LAS VEGAS — FBI agents burst into Jaguars -- an upscale "gentleman's club" a couple of blocks off the Strip -- just as the shift was changing in the early afternoon and the strippers were in their dressing room getting ready for the next performance.
Hearing the commotion outside his office and fearing a fight had broken out in the lounge, the club manager jumped to his feet, threw open the door -- and found two agents pointing guns at him.
"They had this battering ram and started battering the liquor room door," said the manager, who identified himself only as Joe C. "Initially, I was in shock."
The dramatic raid in mid-May was the first public confirmation of a sweeping corruption investigation, dubbed Operation G-String, that has roiled the nation's gambling capital and shined a spotlight on the city's booming, fast-growing strip-club industry.
A 42-page federal indictment unveiled last month accuses four current and former Clark County elected officials of accepting up to a total of $400,000 in bribes from Michael Galardi, a high-profile strip-club owner.
Galardi, 42, who along with his father owns a string of strip clubs across the country, has pleaded guilty to one count of racketeering and is cooperating with the government. His attorney declined to make Galardi available for comment.
The purpose of the bribes, according to the indictment, was to crush Galardi's rivals in the competitive strip-club industry that has proliferated just out of sight of the Strip's world-famous hotels. Galardi also wanted to defeat new rules designed to crack down on illicit sexual activities in the clubs, prosecutors say in court papers.
Much of the evidence against Galardi and the others comes from phone conversations the government was listening in on, records show.
Copies of phone excerpts released by U.S. Atty. Daniel G. Bogden show that the Clark County commissioners were asking the strip-club owners to fund everything from upcoming election campaigns to tuition for an Olympic ski school.
One former commissioner (a commissioner is like a county supervisor in California) was overheard boasting to a Galardi associate that he was doing "my duty to God and country" by helping out the strip-club owner, the indictment said.
The same commissioner, Erin Kenny, told the Galardi associate just before the 2002 November election that she was desperate for money, court papers show. "Tell me what I've got to do, but I've got to have money from him," Kenny said. "... I'm on my knees begging."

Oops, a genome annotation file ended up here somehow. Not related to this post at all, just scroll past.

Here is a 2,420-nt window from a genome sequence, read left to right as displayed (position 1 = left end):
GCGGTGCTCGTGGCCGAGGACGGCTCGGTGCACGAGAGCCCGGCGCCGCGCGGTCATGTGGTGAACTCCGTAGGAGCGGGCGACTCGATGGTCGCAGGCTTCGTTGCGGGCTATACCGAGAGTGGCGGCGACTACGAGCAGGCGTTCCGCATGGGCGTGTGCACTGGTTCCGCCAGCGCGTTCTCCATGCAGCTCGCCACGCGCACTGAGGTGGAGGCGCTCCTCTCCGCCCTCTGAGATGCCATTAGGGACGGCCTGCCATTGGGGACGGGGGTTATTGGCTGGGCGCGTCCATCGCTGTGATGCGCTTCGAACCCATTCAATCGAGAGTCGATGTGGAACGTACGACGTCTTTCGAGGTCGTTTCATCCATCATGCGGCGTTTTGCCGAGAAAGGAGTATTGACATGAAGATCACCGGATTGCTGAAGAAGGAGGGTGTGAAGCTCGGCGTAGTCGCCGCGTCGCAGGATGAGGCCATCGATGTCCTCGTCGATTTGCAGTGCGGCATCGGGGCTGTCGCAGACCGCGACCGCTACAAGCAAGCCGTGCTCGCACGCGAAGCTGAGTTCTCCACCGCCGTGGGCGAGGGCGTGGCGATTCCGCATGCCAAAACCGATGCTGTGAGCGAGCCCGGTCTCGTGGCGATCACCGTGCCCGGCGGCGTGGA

The prosecutions resulted from a joint investigation by the FBI, the Las Vegas Metropolitan Police Department and the Internal Revenue Service. Bogden's office, along with attorneys from the Department of Justice's organized crime and racketeering section, is prosecuting the case.
Some of the government's tactics are being criticized as going too far. One target is the alleged use of the Patriot Act -- passed in the wake of Sept. 11 to combat terrorism -- to quickly obtain financial records of investigation targets.
"I didn't vote for the Patriot Act to allow the FBI to go after strip-club owners," Rep. Shelley Berkley (D-Nev.) said in an interview.
The scandal, with its bizarre twists and turns, has replaced the tiger-mauling of Roy Horn as the hot topic of gossip around the craps tables on the Strip. Longtime Vegas watchers say Operation G-String is probably the biggest scandal to hit the city since the early 1980s.
"The last time we had anything approaching this was Operation Yobo in 1982," said Guy Rocha, Nevada's state archivist. Several state legislators went to prison for accepting bribes from an undercover FBI agent posing as a land developer.
Those accused in the latest scandal -- Kenny; former commissioners Dario Herrera and Lance Malone; and current Commissioner Mary Kincaid-Chauncey -- don't have the same political wattage attached to their names as those caught in Operation Yobo, Rocha said. But they had a bright future.
"These were some of the fair-haired boys and girls of the Democratic Party," Rocha said.
Kenny, 42, ran for lieutenant governor in 2002. Herrera, 30, had made a run at Congress and was considered an articulate leader-in-waiting of the fast-growing Latino community in Nevada. Kincaid-Chauncey is a 65-year-old grandmother respected for her work with foster children.
Herrera, Malone and Kincaid-Chauncey have pleaded innocent. Kenny pleaded guilty to three counts of wire fraud and conspiracy. Like Galardi, she is cooperating with the government. Also like Galardi, she faces a 20-year prison sentence on the most serious charge.
Lawyers for those indicted declined to make their clients available for comment.
As part of his guilty plea to racketeering, Galardi has agreed to forfeit $3.85 million and give up his interest in the clubs. He also awaits sentencing after pleading guilty to attempting to bribe three San Diego city councilmen in connection with his club in that city.